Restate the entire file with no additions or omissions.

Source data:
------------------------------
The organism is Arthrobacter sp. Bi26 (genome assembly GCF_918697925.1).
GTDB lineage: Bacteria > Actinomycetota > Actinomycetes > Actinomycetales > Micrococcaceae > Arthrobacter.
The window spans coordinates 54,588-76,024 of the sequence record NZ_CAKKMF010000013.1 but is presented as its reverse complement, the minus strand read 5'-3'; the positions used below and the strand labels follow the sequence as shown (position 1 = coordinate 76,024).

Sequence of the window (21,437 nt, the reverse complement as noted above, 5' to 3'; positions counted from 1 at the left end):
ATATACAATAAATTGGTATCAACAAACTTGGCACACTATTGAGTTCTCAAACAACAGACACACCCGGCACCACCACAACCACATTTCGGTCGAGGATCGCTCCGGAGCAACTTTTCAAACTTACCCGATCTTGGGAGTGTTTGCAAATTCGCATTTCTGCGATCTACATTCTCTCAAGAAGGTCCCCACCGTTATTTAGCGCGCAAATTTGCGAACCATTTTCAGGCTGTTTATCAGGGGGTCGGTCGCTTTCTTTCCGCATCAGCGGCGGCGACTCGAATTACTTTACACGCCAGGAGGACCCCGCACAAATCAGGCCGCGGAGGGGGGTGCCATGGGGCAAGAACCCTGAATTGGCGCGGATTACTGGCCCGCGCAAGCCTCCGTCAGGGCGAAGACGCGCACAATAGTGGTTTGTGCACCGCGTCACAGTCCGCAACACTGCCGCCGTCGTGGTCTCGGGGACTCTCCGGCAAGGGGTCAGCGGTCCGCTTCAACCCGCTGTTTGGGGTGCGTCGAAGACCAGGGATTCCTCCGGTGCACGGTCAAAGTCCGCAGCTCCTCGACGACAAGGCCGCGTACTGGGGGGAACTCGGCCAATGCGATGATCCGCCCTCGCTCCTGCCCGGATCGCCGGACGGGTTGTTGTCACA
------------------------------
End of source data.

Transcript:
The organism is Arthrobacter sp. Bi26 (genome assembly GCF_918697925.1).
GTDB lineage: Bacteria > Actinomycetota > Actinomycetes > Actinomycetales > Micrococcaceae > Arthrobacter.
The window spans coordinates 54,588-76,024 of the sequence record NZ_CAKKMF010000013.1 but is presented as its reverse complement, the minus strand read 5'-3'; the positions used below and the strand labels follow the sequence as shown (position 1 = coordinate 76,024).

Sequence of the window (21,437 nt, the reverse complement as noted above, 5' to 3'; positions counted from 1 at the left end):
ATATACAATAAATTGGTATCAACAAACTTGGCACACTATTGAGTTCTCAAACAACAGACACACCCGGCACCACCACAACCACATTTCGGTCGAGGATCGCTCCGGAGCAACTTTTCAAACTTACCCGATCTTGGGAGTGTTTGCAAATTCGCATTTCTGCGATCTACATTCTCTCAAGAAGGTCCCCACCGTTATTTAGCGCGCAAATTTGCGAACCATTTTCAGGCTGTTTATCAGGGGGTCGGTCGCTTTCTTTCCGCATCAGCGGCGGCGACTCGAATTACTTTACACGCCAGGAGGACCCCGCACAAATCAGGCCGCGGAGGGGGGTGCCATGGGGCAAGAACCCTGAATTGGCGCGGATTACTGGCCCGCGCAAGCCTCCGTCAGGGCGAAGACGCGCACAATAGTGGTTTGTGCACCGCGTCACAGTCCGCAACACTGCCGCCGTCGTGGTCTCGGGGACTCTCCGGCAAGGGGTCAGCGGTCCGCTTCAACCCGCTGTTTGGGGTGCGTCGAAGACCAGGGATTCCTCCGGTGCACGGTCAAAGTCCGCAGCTCCTCGACGACAAGGCCGCGTACTGGGGGGAACTCGGCCAATGCGATGATCCGCCCTCGCTCCTGCCCGGATCGCCGGACGGGTTGTTGTCACA